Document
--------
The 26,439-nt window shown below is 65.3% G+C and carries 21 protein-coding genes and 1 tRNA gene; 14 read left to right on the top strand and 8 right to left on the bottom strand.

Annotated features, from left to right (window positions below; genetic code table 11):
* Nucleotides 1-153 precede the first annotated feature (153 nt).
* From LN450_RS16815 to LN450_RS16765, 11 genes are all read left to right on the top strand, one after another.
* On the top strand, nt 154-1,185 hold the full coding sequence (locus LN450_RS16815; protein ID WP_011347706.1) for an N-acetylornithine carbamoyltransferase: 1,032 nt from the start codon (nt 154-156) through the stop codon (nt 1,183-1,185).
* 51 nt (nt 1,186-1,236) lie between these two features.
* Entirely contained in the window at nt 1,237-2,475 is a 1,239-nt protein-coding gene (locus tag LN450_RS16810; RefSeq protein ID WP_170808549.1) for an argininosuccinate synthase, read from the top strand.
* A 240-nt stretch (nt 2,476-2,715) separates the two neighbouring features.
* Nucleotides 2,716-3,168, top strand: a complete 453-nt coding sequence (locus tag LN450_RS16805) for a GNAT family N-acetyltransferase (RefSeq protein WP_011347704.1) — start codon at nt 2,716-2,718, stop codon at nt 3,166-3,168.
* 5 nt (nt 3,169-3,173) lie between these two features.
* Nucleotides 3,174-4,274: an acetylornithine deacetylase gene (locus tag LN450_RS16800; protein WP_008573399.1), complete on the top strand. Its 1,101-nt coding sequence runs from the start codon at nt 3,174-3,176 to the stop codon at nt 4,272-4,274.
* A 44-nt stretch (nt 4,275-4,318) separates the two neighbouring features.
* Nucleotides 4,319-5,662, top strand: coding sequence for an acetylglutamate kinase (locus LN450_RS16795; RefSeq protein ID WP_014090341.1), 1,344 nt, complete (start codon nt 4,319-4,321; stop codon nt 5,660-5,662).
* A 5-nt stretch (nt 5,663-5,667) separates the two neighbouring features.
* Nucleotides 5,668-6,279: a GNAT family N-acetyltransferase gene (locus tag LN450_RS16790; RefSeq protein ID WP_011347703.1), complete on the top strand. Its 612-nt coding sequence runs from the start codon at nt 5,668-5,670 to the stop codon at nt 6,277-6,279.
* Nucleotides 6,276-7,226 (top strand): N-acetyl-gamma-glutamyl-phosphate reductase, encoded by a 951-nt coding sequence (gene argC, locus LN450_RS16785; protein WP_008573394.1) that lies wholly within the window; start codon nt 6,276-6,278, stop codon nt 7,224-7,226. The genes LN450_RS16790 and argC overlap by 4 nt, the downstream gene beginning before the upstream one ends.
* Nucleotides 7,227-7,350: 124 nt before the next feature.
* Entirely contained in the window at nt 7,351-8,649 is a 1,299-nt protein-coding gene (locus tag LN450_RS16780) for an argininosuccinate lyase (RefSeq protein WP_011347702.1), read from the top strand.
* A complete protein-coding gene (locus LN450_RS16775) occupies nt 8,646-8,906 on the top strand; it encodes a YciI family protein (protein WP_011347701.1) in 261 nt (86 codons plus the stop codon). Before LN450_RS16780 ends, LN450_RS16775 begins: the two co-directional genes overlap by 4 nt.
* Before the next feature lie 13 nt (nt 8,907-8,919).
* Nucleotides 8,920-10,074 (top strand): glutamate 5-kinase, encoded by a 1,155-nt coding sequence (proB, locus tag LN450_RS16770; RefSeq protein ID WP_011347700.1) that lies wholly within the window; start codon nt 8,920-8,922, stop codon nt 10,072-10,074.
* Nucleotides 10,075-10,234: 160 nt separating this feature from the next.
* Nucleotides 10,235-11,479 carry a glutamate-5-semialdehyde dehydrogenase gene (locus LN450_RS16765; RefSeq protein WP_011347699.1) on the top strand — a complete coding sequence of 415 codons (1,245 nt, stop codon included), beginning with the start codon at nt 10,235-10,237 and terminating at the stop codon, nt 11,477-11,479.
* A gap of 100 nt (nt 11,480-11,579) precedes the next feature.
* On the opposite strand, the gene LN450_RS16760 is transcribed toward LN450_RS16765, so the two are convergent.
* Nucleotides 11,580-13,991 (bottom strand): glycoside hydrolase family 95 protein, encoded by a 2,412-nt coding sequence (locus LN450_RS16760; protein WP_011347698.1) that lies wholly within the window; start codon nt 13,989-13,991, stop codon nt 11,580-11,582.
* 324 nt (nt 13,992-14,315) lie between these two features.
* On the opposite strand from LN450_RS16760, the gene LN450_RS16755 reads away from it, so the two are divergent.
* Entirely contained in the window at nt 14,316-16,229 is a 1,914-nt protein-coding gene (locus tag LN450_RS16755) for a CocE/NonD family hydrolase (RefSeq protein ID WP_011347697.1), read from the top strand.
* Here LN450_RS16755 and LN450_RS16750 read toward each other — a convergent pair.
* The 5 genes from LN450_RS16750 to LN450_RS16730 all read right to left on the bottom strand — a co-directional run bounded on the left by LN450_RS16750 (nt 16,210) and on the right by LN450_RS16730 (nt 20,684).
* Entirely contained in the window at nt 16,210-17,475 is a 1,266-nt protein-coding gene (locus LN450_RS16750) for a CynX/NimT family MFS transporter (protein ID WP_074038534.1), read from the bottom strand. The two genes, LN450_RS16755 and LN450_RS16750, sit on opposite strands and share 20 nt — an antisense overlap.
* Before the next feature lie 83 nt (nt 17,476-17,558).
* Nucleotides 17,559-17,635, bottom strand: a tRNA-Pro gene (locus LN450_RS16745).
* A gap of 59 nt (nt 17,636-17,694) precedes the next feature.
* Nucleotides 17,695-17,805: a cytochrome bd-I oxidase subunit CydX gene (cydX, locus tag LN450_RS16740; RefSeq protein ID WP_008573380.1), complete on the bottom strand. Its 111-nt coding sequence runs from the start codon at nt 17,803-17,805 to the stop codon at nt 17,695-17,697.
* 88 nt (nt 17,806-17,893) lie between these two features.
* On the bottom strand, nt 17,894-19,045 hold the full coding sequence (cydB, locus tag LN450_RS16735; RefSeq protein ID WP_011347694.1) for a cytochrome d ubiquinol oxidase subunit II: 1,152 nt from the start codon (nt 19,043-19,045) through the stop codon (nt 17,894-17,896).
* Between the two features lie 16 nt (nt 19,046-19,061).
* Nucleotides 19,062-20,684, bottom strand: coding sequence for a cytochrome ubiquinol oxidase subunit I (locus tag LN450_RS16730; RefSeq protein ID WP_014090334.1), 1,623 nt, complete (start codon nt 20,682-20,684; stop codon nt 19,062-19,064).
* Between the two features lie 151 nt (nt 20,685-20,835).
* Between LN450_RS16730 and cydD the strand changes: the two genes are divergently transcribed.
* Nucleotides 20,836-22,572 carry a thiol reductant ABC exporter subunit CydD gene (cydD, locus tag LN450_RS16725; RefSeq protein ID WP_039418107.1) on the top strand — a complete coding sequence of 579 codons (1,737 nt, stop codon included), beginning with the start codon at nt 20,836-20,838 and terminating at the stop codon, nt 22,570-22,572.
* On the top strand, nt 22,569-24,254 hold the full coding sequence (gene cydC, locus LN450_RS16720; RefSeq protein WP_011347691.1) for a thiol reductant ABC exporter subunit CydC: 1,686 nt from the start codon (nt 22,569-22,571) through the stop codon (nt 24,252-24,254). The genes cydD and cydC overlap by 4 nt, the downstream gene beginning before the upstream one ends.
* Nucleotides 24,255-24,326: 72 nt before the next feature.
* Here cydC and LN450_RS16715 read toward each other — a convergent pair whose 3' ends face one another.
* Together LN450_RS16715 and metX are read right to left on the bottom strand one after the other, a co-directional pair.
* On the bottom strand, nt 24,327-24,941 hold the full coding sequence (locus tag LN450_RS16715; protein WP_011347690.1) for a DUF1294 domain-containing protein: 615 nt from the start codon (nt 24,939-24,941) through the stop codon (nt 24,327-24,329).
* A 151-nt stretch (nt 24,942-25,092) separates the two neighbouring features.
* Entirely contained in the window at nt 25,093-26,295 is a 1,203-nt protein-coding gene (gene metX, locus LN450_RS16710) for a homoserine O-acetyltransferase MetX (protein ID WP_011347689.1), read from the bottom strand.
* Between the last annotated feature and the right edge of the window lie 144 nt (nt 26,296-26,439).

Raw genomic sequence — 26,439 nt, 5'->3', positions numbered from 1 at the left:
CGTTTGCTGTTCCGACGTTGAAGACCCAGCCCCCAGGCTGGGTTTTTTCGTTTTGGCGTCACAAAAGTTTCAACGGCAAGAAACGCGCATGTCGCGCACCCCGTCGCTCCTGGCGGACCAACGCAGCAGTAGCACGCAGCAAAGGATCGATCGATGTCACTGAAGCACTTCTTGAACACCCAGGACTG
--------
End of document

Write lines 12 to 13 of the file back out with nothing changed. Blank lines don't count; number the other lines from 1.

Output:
* A 44-nt stretch (nt 4,275-4,318) separates the two neighbouring features.
* Nucleotides 4,319-5,662, top strand: coding sequence for an acetylglutamate kinase (locus LN450_RS16795; RefSeq protein ID WP_014090341.1), 1,344 nt, complete (start codon nt 4,319-4,321; stop codon nt 5,660-5,662).